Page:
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How to Get Your Content “Snippetized” by Google recently published an interesting study on Featured Snippets, a type of organic listing that Google may display for selected queries that meet certain criteria. Featured Snippets, Google explains, are “extracted programmatically from what a visitor sees on your web page,” and may be displayed “when we recognize that a query asks a question.”

The study validates the general notion that providing content designed to appear in Featured Snippets is a good idea. Its results also provide a detailed look into how appearing in a Featured Snippet can change search behavior in your favor.

Here are 3 things that should be of interest to digital marketers, content marketers, digital PR professionals, and others engaged in the production of content intended to be consumed by search engine users:

  1. Featured Snippets steal traffic from top-ranking organic SERP resultsAccording to, if the link to your website happens to be #1 on the SERP, about 26 percent of your site traffic will be attributable to this link. However, when a snippet appears above this #1 listing, it will steal a significant number of clicks from the topmost listing. “When there’s a featured snippet at the #1 position,” writes, ” it only gets ~8.6% of clicks (on average), while the page that ranks right below it will get ~19.6% of clicks (on average). The lesson here is clear: even if it’s impossible to obtain a #1 listing for a power keyword phrase, you can still steal clicks from your competitors using one or more Featured Snippets. This is hopeful news for those engaged in tight battles for organic SERP position.
  1. YouTube Content is In the Mix
    While many marketers make the mistake of believing that YouTube is just a place for videos, its content is often “snippetized” just like regular web pages.’s researchers write that “Google is happy to feature the descriptions of relevant YouTube videos, even when they are just a few sentences long.” The lesson for marketers is clear: as much thought and effort needs to go into optimizing the meta data surrounding YouTube videos as currently goes into web pages and posts.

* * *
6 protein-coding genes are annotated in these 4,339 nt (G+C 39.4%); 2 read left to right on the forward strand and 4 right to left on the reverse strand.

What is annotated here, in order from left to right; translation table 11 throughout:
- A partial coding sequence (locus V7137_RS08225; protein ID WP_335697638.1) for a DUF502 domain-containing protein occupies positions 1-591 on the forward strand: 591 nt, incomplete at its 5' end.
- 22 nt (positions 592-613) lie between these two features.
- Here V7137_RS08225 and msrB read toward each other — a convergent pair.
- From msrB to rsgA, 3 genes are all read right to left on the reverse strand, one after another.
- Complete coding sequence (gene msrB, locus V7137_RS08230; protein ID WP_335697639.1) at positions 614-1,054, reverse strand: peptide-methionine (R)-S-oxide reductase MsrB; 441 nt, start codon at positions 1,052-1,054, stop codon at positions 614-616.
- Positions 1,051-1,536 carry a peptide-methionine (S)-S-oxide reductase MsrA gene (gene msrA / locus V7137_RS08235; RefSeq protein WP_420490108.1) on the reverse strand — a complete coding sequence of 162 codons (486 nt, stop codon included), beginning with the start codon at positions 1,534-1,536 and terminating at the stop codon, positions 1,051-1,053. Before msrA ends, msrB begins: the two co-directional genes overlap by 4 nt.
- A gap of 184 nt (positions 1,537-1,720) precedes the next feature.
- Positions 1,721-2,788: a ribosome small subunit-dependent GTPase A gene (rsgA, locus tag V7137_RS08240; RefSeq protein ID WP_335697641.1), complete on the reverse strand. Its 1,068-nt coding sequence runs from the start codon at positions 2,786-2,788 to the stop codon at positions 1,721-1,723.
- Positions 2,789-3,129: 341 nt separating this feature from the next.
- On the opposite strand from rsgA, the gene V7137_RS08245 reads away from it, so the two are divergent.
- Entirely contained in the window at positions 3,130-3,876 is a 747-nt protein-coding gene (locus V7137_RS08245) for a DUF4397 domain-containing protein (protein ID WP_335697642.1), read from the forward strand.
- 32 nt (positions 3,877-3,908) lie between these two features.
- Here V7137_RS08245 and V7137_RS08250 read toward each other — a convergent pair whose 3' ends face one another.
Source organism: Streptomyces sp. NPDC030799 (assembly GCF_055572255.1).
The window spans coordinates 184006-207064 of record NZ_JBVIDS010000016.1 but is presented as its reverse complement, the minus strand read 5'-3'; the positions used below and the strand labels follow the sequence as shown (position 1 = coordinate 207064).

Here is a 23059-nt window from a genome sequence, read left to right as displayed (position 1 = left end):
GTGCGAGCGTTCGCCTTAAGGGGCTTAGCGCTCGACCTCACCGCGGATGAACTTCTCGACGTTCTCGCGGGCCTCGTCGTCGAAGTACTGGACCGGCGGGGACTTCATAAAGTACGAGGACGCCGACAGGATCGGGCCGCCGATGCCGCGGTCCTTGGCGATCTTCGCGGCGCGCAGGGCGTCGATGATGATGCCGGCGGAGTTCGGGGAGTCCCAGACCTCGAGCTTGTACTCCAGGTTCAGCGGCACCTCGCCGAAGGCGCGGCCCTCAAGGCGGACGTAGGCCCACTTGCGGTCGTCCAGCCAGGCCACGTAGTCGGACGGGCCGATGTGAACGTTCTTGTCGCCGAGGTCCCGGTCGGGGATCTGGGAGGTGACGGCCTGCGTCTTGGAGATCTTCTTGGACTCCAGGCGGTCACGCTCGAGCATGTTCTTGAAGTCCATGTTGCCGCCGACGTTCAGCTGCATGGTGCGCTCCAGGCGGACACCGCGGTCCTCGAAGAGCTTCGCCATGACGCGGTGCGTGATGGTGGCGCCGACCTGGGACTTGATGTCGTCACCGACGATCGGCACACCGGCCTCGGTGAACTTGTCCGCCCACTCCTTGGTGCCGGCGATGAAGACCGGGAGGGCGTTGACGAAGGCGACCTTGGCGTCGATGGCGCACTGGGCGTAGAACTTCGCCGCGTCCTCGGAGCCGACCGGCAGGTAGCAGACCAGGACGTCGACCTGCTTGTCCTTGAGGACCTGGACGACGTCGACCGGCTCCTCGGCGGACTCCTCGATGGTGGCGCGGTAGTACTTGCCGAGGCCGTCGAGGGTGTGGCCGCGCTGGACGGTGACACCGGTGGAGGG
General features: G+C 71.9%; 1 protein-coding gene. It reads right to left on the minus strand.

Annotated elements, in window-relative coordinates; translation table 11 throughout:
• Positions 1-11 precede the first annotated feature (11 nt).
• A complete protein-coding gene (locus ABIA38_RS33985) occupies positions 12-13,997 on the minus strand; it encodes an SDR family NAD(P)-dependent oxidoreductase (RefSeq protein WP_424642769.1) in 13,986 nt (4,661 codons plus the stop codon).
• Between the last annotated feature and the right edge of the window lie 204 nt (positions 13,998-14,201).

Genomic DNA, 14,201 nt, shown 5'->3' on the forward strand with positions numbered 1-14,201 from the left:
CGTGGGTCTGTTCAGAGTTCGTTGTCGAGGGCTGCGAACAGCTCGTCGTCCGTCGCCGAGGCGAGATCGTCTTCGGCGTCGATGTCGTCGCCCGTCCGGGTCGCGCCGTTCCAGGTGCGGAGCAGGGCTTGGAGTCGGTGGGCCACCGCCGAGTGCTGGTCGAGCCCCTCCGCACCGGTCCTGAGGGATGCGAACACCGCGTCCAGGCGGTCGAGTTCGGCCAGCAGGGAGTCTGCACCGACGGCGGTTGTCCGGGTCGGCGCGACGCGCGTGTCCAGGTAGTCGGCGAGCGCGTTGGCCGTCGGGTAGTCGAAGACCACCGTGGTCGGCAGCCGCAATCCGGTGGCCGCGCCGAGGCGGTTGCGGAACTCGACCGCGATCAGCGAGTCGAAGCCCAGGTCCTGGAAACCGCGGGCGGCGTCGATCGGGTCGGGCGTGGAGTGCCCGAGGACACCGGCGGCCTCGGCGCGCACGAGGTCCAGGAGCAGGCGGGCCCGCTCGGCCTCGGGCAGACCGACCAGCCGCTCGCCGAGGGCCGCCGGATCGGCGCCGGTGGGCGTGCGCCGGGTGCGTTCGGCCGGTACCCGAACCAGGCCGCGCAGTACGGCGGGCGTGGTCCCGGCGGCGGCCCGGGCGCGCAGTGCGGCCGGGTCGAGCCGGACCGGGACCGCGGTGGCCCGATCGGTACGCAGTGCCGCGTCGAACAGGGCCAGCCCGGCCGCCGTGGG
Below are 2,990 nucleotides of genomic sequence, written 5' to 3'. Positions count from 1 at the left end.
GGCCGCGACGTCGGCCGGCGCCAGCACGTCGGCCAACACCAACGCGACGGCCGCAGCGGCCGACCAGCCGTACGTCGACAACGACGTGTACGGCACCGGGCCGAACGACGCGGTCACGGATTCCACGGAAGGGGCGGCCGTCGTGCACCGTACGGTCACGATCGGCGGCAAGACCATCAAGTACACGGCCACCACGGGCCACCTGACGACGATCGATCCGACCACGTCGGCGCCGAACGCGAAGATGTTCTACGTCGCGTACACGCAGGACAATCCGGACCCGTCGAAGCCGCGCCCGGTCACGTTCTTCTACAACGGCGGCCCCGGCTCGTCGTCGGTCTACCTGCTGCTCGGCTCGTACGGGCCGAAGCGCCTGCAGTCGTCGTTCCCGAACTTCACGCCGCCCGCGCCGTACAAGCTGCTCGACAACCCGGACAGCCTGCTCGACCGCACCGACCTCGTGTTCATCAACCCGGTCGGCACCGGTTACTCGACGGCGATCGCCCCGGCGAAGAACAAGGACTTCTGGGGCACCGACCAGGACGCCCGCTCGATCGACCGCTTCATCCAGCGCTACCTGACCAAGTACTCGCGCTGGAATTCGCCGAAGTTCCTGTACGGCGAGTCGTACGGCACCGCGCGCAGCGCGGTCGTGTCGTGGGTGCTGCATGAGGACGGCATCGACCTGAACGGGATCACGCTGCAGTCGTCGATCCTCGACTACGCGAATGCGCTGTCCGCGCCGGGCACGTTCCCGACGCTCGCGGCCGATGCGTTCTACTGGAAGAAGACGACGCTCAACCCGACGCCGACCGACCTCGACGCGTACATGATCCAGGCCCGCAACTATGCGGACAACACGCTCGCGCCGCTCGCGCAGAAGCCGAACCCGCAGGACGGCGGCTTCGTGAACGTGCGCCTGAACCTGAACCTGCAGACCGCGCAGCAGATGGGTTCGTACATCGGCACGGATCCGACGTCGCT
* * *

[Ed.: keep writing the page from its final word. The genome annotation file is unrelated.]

2. It’s OK if most of your queries are long-tail Although’s team of researchers expected that the incidence of Featured Snippets would strongly correlate strongly with keyword search volume, it found that the opposite was true: the majority of Featured Snippets were generated for low-volume, long-tail search queries. This is excellent news for digital marketers, particularly content marketers in niches where query volume is limited. As notes, “if you stick to writing detailed in-depth articles that fill all possible blank spots that people might have, you’re increasing your chances to rank for a bunch of long-tail featured snippets.”’s findings underscore the importance of Featured Snippets as a key mechanism for gaining entry into Google’s Knowledge Vault, and validate the proposition that great content, properly structured, is an effective tool – even for industries (e.g. B2B) – where search query may be low. Make sure that you’re optimizing all forms of content – not just web pages and posts – for Featured Snippets – because the rewards – in terms of SERP visibility — can be very great.

Steven Baldwin
Steven Baldwin
Author, Editor, Web Producer, New Yorker. Best known for bird-centric blog:

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